Knowing when to say “No” (Part 2)

Knowing when to say “No” (Part 2)

In my last post, I used the relationship between a parent and a child to describe the relationship between a writer and their work. I said that, on the first draft, you shouldn’t tell yourself “no.” Your job is not to censor yourself. If you 

Beating Writer’s Block (Turning Writer’s Block into Building Blocks Part 2)

Beating Writer’s Block (Turning Writer’s Block into Building Blocks Part 2)

Last week, I wrote about some of the reasons why we experience writer’s block. With those in mind, here are some ideas on how to conquer it. As I see it, there are two basic ways to deal with writer’s block. The first is to 

The “Why” of Writer’s Block (Turning Writer’s Block to Building Blocks Part 1)

The “Why” of Writer’s Block (Turning Writer’s Block to Building Blocks Part 1)

A student of mine asked me recently about how to handle writer’s block. After doing a little research (just Google “how to beat writer’s block” and you’ll find about a dozen different sites suggesting a dozen different things), I came to the conclusion that there 

Writing Multiple Projects

Writing Multiple Projects

Quick bit of business (read: shameless self-promotion) before I get on to the real business. You can check out an interview with me here. Now, on to the show, so to speak. My good friend Steve suggested I write about writing multiple projects simultaneously. Of 

Very Adverbly

Very Adverbly

Good friend Kate Maruyama (of annotationnation.com fame) suggested I post a little something about adverbs. Quickly, I magnificently decided that the idea was fortuitously wrought and could be adeptly included as a post, and, if done right, would beneficially help writers. See what I did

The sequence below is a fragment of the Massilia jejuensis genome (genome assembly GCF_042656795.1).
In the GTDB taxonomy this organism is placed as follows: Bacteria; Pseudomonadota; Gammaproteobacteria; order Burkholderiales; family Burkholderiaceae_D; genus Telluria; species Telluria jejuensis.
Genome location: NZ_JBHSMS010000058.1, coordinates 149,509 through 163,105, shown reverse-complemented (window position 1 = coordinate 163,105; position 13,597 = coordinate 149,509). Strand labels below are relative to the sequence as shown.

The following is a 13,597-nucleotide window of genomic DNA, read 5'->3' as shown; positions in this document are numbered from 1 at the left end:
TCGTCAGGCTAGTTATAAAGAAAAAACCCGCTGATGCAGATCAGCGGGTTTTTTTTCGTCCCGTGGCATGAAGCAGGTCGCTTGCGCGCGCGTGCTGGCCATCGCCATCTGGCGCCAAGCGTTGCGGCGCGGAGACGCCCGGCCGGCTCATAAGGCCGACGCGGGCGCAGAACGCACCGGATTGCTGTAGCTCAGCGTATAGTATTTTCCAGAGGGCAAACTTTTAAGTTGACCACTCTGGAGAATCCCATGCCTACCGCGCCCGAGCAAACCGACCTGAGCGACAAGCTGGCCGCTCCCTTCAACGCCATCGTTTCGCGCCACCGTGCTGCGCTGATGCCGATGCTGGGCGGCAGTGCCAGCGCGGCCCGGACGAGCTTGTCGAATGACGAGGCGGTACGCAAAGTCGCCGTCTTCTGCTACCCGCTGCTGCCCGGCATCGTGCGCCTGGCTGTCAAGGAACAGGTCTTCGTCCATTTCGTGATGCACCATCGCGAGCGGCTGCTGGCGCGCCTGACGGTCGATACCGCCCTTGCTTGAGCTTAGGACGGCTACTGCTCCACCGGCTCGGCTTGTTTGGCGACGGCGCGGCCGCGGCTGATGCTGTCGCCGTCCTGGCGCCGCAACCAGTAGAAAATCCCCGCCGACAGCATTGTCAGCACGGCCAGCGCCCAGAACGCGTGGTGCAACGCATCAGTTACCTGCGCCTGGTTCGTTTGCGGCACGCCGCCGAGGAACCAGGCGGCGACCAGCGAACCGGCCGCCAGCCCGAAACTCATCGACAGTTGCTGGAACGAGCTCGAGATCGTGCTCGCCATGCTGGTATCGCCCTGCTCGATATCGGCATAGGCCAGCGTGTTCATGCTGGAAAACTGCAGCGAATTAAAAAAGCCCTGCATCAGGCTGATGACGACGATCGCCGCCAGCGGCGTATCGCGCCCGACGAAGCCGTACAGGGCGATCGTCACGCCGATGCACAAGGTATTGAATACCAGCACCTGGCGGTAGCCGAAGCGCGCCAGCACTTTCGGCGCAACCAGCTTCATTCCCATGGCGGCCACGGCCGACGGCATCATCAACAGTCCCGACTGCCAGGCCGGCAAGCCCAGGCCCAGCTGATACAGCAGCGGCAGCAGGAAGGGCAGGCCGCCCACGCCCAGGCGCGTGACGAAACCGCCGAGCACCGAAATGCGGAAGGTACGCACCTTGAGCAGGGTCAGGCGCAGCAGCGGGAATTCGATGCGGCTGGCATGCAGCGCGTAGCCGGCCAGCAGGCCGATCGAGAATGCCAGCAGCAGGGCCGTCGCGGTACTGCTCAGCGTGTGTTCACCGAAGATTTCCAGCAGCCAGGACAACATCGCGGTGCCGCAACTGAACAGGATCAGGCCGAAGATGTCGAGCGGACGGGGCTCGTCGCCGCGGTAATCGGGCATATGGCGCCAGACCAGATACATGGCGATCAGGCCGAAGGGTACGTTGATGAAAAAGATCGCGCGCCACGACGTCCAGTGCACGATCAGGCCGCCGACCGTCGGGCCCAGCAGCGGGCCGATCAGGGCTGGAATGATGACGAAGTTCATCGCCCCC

Planning, Plotting, and Plodding

Planning, Plotting, and Plodding

This weeks question comes from Josh Castleman, who was curious as to what my opinion was on outlining v. “discovery” writing. It’s a fairly fundamental question, and one that every writer eventually has to find the answer for himself or herself. Here, I will tell 

Kurt Vonnegut’s Eighth (and Final) Rule for Writing Fiction

Kurt Vonnegut’s Eighth (and Final) Rule for Writing Fiction

8. Give your readers as much information as possible as soon as possible. To heck with suspense. Readers should have such complete understanding of what is going on, where and why, that they could finish the story themselves, should cockroaches eat the last few pages. 

Kurt Vonnegut’s Seventh Rule for Writing Fiction

Kurt Vonnegut’s Seventh Rule for Writing Fiction

7. Write to please just one person. If you open a window and make love to the world, so to speak, your story will get pneumonia. –Kurt Vonnegut Pneumonia, maybe, and a host of other things. Would we call this literary promiscuity? Perhaps, and the 

Kurt Vonnegut’s Sixth Rule for Writing Fiction

Kurt Vonnegut’s Sixth Rule for Writing Fiction

6. Be a sadist. No matter how sweet and innocent your leading characters, make awful things happen to them–in order that the reader may see what they’re made of. –Kurt Vonnegut No one likes to betray a friend, but we sometimes feel that way when we 

Kurt Vonnegut’s Fifth Rule for Writing Fiction

Kurt Vonnegut’s Fifth Rule for Writing Fiction

5. Start as close to the end as possible. –Kurt Vonnegut Last week, I had a student approach me to ask my opinion on something they were working on. The story opened inside a hospital with the birth of a child. I liked the idea